CPI partners with Excivion to optimise and scale up production of safe and effective Zika vaccine
Published on 13/07/2020
CPI today announced a partnership with Excivion Ltd, Cambridge, to optimise the manufacture of their novel Zika vaccine antigen candidate, Zika-HX, an integral component of any future vaccine formulation. Excivion’s technology could help to prevent future pandemics of deadly viruses by avoiding the adverse immune responses common in current vaccine candidates for Zika and related viruses.
Zika is a member of the Flavivirus genus that includes dengue, yellow fever and tick-borne encephalitis. In the case of dengue virus, infection with one serotype may result in the generation of antibodies that can increase disease severity following infection with a second serotype. This process is known as antibody dependent enhancement (ADE). There is a significant risk that the vaccines in development to protect against flaviviruses may sometimes cause ADE and actually worsen the effects of the disease that they are designed to prevent.
Excivion’s flavivirus vaccine platform involves cloaking the fusion-loop of the virus envelope protein with glycan molecules, which confers protection while avoiding the generation of the fusion-loop antibodies that cause ADE. For its proprietary Zika virus vaccine, Excivion is applying a Drosophila S2 insect cell-based protein production system, ExpreS2, from ExpreS2ion Biotechnologies ApS, Horsholm, Denmark. This will allow the company to obtain high quality recombinant Zika virus protein for the ongoing development project.
Excivion has partnered with CPI to draw upon the company’s extensive experience in the optimisation and scale-up of biologics manufacturing processes. Over the next four months, CPI will proceed through a four-stage development programme including technology transfer, characterisation and upstream and downstream process development. Using its expertise and advanced technology housed at the National Biologics Manufacturing Centre, Darlington, CPI will work to characterise the structure of the purified Zika-HX antigen. A scalable downstream purification method for the required product forms will be optimised. The work on upstream processing will assess whether it is possible to control the oligomerisation state of the Zika-HX antigen within the existing bioprocess to maximise yield. CPI will have access to the initial bioprocessing data developed at ExpreS2ion.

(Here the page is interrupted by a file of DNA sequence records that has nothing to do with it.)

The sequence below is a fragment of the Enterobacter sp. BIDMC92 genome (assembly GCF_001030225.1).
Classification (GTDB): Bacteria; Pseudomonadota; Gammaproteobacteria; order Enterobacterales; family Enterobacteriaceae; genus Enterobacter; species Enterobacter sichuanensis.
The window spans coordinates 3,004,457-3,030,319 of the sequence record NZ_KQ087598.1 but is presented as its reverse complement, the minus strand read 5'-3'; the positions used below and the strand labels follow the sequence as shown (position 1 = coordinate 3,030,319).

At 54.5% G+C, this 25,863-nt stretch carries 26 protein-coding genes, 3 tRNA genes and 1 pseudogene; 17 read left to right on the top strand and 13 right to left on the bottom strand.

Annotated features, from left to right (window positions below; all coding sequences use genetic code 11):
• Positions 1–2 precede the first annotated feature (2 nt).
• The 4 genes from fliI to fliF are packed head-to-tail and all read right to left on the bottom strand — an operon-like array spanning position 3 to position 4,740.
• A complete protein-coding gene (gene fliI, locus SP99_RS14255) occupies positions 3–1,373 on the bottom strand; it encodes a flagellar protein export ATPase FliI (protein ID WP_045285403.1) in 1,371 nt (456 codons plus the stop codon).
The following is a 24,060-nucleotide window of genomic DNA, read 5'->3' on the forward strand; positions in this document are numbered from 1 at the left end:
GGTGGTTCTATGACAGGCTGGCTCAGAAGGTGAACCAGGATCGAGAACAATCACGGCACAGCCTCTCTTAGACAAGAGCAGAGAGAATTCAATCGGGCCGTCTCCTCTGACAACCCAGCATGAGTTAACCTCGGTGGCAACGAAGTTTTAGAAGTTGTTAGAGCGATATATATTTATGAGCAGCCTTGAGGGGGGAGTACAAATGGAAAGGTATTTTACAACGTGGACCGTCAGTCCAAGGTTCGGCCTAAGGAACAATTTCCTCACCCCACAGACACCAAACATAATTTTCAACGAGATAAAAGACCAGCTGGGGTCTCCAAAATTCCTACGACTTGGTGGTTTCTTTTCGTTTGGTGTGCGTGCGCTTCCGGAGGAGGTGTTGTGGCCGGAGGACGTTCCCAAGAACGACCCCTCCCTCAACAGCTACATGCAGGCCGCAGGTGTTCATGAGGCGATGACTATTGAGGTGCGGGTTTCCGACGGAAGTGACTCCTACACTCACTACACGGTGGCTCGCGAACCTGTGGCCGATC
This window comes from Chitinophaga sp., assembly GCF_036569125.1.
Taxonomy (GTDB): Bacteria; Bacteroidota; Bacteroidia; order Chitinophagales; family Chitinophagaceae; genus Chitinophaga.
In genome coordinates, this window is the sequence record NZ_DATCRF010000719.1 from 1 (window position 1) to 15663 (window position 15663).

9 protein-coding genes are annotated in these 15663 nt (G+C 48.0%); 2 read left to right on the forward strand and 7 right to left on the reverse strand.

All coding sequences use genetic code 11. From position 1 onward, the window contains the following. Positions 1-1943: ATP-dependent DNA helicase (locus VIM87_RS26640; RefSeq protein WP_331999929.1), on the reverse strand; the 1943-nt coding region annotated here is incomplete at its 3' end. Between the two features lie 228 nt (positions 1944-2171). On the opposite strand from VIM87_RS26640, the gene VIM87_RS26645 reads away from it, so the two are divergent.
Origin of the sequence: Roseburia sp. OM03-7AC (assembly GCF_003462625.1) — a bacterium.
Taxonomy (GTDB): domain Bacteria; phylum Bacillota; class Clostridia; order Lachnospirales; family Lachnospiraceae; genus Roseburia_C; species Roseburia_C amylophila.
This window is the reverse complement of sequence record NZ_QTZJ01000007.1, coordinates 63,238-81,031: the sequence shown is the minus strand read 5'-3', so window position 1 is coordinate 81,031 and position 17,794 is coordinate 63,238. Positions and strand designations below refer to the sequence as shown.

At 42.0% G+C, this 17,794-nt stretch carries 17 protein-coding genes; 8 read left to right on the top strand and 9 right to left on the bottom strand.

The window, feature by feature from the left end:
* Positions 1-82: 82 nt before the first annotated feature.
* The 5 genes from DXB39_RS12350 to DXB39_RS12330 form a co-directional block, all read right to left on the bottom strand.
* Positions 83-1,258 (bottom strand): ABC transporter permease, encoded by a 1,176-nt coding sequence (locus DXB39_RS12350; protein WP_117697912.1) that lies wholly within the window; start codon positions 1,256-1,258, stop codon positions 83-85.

Peter Laing, CEO at Excivion Ltd, said: “Throughout modern history, vaccines have proven to be the most cost-effective solution for disease prevention. However, challenging manufacturing problems and the risk of ADE prevent more vaccines entering the market. I am pleased that ExpreS2ion’s production system has documented the initial bioprocessing needed to proceed as planned. Our partnership with CPI will enable us to optimise the purification of Zika-HX and proceed faster with its development into a vaccine.”
Lucy Foley, Director of Biologics at CPI, said: “Excivion’s flavivirus vaccine platform has the potential to produce safe and effective vaccines for viruses that represent some of the world’s greatest pandemic risks. We are looking forward to contributing to the Zika-HX project with our expertise in biologics manufacturing, helping Excivion to efficiently produce pure active antigens.”
The research is delivered by the Future Vaccine Manufacturing Research Hub (FVMRH) at Imperial College London. The FVMRH is committed towards researching innovative and more cost-effective vaccines for populations in lower and middle-income countries (LMICs). The hub’s goal is to improve the way vaccines are manufactured, stabilised and stored in partnership with vaccine manufacturers in Italy, India, Vietnam, Bangladesh, Uganda and China, as well as translational research partners comprising of the National Institute for Biological Standards and Control (NIBSC), CPI and NHS Blood and Transplant.
This research is funded by the Department of Health and Social Care using UK Aid funding, is managed by the Engineering and Physical Sciences Research Council (EPSRC, grant number: EP/R013764/1) and delivered by the Future Vaccine Manufacturing Research Hub (FVMRH) at Imperial College London. The views expressed in this publication are those of the author(s) and not necessarily those of the Department of Health and Social Care.